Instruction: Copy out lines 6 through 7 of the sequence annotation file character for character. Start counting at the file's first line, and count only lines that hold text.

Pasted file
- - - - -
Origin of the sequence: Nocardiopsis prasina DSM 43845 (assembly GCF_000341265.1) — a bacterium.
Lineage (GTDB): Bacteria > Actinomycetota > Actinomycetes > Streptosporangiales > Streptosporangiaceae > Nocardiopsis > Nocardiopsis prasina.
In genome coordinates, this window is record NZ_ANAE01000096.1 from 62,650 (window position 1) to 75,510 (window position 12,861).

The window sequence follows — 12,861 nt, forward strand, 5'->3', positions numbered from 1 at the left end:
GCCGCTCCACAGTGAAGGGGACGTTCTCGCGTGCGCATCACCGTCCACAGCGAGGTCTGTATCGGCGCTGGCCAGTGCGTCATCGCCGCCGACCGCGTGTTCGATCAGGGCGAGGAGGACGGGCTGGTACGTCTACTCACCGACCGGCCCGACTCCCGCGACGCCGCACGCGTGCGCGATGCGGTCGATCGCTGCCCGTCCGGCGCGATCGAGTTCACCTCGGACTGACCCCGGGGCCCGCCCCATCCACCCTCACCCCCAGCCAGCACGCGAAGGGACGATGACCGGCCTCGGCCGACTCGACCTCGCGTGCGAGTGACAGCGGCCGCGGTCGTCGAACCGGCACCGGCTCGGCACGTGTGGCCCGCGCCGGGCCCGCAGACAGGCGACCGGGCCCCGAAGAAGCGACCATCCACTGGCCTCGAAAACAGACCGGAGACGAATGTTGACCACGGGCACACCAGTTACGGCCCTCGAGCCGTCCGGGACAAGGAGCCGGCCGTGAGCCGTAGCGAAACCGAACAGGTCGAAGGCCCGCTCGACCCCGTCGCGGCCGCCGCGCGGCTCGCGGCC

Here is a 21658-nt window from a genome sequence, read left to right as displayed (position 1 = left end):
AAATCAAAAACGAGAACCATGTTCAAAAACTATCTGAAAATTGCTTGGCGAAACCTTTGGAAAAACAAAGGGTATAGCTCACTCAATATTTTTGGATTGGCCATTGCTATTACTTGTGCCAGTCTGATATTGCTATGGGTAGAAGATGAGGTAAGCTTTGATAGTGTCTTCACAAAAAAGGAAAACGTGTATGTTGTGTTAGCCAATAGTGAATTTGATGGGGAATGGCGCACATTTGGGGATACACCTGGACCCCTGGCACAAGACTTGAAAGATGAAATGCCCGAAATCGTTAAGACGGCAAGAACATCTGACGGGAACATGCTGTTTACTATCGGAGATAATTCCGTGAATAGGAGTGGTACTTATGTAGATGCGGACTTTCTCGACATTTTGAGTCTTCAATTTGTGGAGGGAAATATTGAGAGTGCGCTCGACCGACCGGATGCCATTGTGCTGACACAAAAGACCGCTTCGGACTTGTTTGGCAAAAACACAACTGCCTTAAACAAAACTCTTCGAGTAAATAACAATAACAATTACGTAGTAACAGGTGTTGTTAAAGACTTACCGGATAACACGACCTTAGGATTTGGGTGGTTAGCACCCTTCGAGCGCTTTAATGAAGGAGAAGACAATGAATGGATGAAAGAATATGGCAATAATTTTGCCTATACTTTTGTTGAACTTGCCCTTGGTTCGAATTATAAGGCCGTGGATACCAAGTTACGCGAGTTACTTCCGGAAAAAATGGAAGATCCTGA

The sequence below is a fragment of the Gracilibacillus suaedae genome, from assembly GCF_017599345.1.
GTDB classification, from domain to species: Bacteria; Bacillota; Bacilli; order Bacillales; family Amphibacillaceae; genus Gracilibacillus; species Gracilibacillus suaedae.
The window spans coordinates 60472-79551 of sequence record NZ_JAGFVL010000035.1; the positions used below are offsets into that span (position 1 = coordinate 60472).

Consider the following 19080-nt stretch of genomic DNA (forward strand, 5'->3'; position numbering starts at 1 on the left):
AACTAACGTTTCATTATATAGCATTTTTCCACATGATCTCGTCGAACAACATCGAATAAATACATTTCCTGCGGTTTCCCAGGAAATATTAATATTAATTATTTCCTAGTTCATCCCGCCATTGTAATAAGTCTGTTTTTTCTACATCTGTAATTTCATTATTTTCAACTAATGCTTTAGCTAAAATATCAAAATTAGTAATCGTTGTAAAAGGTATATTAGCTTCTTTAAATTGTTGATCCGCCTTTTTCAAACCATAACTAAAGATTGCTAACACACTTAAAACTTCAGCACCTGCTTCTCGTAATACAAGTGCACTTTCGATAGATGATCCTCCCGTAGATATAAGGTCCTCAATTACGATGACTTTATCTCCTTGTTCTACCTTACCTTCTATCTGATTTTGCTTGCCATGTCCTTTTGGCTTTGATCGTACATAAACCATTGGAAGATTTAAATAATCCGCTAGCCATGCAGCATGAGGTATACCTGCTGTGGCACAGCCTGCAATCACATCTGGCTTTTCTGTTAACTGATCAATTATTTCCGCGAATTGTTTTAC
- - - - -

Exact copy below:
Here is a 21658-nt window from a genome sequence, read left to right as displayed (position 1 = left end):
AAATCAAAAACGAGAACCATGTTCAAAAACTATCTGAAAATTGCTTGGCGAAACCTTTGGAAAAACAAAGGGTATAGCTCACTCAATATTTTTGGATTGGCCATTGCTATTACTTGTGCCAGTCTGATATTGCTATGGGTAGAAGATGAGGTAAGCTTTGATAGTGTCTTCACAAAAAAGGAAAACGTGTATGTTGTGTTAGCCAATAGTGAATTTGATGGGGAATGGCGCACATTTGGGGATACACCTGGACCCCTGGCACAAGACTTGAAAGATGAAATGCCCGAAATCGTTAAGACGGCAAGAACATCTGACGGGAACATGCTGTTTACTATCGGAGATAATTCCGTGAATAGGAGTGGTACTTATGTAGATGCGGACTTTCTCGACATTTTGAGTCTTCAATTTGTGGAGGGAAATATTGAGAGTGCGCTCGACCGACCGGATGCCATTGTGCTGACACAAAAGACCGCTTCGGACTTGTTTGGCAAAAACACAACTGCCTTAAACAAAACTCTTCGAGTAAATAACAATAACAATTACGTAGTAACAGGTGTTGTTAAAGACTTACCGGATAACACGACCTTAGGATTTGGGTGGTTAGCACCCTTCGAGCGCTTTAATGAAGGAGAAGACAATGAATGGATGAAAGAATATGGCAATAATTTTGCCTATACTTTTGTTGAACTTGCCCTTGGTTCGAATTATAAGGCCGTGGATACCAAGTTACGCGAGTTACTTCCGGAAAAAATGGAAGATCCTGA